(NY Times) Private Schools Mine Parents’ Data, and Wallets

Posted by Kendall Harmon

Shortly after she enrolled her 3-year-old son in a prestigious, $21,000-a-year Upper East Side preschool, Rachael Combe, an editor at Elle, received an invitation from the head of the school to come by for a visit. She assumed the meeting was to discuss how her son was adapting to the school’s curriculum.

Instead, the head of school explained that he was laying the groundwork for a new capital campaign, and that he had already received commitments from various families — some up to $1 million. Would Ms. Combe and her husband consider a gift of “even $25,000 to $50,000?”

Relentless fund-raising, be it for the annual fund, the spring benefit or the latest capital campaign, is as much a feature of private schools as small classes and diverse offerings. But with schools hitting the upper limits of what they can charge for tuition, consultants, parents and school heads say the race for donations has become notably more intense and aggressive.

Read it all.

Filed under: * Culture-WatchChildrenEducationMarriage & FamilyScience & Technology* Economics, PoliticsEconomyPersonal Finance

5 Comments
Posted March 28, 2012 at 11:15 am [Printer Friendly] [Print w/ comments]



1. David Keller wrote:

I’m not sure why the NYT thinks this is news. I am bombarded with mail, email and phone calls from multiple institutions my children or my wife or I attended. As one wag said, if Osama Bin Landen had gone to college, they wouldn’t have needed the CIA; some develpoment officer would have found him on September 12.

March 28, 1:07 pm | [comment link]
2. evan miller wrote:

The only shocking bit is that anyone would be stupid enough to spend $21,000 a year for a pre-school!

March 28, 1:44 pm | [comment link]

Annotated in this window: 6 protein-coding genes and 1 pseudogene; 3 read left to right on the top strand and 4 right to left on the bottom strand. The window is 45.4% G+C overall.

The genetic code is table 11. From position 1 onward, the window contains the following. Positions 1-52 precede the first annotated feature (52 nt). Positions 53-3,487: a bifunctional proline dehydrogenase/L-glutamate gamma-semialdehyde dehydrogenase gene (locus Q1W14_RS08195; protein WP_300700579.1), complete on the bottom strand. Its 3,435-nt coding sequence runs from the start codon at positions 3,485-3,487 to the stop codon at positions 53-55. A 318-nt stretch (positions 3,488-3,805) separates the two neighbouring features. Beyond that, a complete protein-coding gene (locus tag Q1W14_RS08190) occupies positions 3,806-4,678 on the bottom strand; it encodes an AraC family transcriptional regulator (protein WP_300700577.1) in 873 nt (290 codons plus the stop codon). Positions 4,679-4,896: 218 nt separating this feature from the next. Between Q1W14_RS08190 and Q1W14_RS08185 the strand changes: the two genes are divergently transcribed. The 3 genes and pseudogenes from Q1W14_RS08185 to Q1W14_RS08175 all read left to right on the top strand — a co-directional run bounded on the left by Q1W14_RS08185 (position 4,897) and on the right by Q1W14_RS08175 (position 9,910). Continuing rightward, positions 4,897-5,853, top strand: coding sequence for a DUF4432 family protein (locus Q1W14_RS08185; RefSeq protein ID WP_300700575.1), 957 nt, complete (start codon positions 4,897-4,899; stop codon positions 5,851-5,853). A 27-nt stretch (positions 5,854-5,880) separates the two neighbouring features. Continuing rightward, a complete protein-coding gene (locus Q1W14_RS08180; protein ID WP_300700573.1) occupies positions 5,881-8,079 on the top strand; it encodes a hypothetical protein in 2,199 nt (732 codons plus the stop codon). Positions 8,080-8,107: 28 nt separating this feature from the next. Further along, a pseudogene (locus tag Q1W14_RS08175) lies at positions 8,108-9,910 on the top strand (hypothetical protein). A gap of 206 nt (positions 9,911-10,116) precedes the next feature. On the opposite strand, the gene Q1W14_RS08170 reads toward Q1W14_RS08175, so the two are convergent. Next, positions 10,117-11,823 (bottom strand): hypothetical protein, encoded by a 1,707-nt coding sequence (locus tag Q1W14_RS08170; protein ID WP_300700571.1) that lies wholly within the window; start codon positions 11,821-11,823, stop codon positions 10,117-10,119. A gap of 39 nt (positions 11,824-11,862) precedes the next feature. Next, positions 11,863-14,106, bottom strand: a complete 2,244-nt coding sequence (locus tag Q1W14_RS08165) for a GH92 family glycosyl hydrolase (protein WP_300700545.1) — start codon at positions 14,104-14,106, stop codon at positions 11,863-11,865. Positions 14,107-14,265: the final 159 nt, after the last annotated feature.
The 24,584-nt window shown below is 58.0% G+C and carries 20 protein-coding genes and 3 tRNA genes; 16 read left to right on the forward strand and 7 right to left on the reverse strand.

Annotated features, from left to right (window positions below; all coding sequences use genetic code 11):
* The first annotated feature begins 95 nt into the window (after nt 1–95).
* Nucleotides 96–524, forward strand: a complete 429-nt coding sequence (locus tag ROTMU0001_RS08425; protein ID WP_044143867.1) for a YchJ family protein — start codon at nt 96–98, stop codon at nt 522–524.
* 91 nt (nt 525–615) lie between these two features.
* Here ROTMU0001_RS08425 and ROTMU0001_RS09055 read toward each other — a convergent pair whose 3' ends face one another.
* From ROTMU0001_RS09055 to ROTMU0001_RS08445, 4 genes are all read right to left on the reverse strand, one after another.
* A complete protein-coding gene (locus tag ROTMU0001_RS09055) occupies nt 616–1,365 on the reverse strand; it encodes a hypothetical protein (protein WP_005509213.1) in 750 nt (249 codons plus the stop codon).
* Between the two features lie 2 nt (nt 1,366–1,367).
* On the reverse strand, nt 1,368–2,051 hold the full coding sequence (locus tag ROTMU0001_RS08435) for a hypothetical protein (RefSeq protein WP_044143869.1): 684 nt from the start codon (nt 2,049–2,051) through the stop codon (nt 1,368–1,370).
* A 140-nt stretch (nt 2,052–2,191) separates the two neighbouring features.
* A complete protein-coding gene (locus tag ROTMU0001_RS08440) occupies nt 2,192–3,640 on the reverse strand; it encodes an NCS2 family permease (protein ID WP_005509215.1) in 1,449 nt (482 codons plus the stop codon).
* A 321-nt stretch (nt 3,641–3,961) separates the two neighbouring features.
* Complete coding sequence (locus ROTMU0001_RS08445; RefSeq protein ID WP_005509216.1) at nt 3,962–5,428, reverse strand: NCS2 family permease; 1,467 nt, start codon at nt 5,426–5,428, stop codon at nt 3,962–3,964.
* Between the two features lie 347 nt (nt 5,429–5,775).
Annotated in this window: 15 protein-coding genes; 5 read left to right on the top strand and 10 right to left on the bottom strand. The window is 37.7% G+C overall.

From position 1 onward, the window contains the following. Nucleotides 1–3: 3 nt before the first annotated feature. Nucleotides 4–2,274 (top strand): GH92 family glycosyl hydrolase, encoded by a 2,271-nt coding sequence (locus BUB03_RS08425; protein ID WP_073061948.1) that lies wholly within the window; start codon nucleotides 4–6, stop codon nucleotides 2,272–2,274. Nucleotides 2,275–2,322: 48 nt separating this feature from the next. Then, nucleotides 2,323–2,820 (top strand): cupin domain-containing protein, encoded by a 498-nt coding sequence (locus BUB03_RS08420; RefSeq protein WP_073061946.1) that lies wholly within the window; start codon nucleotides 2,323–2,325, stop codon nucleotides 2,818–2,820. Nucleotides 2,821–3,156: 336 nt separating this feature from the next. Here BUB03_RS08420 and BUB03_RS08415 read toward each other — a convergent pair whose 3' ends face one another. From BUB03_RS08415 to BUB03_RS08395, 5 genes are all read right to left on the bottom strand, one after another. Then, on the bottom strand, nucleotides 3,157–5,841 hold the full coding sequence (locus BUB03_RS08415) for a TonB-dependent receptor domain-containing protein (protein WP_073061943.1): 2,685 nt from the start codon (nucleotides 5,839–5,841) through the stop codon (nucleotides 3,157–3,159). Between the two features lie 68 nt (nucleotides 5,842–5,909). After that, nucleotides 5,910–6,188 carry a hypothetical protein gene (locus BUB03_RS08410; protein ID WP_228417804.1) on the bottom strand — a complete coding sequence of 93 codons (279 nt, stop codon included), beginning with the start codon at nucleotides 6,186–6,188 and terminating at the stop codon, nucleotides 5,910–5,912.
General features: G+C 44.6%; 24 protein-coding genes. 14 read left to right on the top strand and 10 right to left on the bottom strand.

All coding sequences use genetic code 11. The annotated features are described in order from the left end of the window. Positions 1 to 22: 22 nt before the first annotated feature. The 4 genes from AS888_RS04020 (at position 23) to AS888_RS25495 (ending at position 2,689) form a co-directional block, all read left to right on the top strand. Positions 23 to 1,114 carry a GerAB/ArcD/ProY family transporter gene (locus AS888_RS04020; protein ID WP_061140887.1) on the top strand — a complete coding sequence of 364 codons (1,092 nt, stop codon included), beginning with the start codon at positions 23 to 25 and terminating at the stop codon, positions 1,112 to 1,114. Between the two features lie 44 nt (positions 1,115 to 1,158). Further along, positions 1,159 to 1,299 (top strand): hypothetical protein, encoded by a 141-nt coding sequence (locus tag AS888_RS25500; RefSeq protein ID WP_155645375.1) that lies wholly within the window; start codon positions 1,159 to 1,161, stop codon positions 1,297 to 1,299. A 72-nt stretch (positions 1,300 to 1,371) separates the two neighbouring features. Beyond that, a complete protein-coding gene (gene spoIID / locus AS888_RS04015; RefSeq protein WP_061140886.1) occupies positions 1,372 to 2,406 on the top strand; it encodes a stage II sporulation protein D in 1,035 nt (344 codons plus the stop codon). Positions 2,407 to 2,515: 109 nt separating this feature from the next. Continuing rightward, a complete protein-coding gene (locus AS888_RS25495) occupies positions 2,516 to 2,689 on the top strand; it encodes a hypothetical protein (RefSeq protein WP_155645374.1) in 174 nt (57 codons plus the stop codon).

3. Cennydd13 wrote:

And one wonders just exactly how these parents expect their children to benefit from attending one of these money-grubbing businesses (that’s exactly what they are)?  Are they going to be any better off than children whose parents aren’t financially able to send them to such schools?  I very seriously doubt it.

March 29, 10:19 am | [comment link]
4. David Keller wrote:

#3—I would disagree.  My son and daughter went to a private Epsicopal School and got a 1000 x better education than public education.  My son graduated, though my daughter went to 10-12th grades to an arts school, which while public, emphasised learning over recycling, revisionist history and sex education. The real write-off at expensive private schools is social, the competition for consumerism/conspicuious consumption and, sadly drugs and alcohol.  But every student goes to college and the really smart ones go to major colleges and end up with major careers, many with prestigious scholarships.

March 29, 2:36 pm | [comment link]
5. Cennydd13 wrote:

What does this tell the parents who can’t afford that $21,000 per year tuition?  That because they can’t afford it, their son or daughter won’t get the same quality education as the children whose parents can afford it, and it therefore puts their children at a social disadvantage…..the very thing which should be avoided like the plague, and which helps to create classism?  And $1,750 per month?  It’s ridiculously high!

March 29, 5:02 pm | [comment link]
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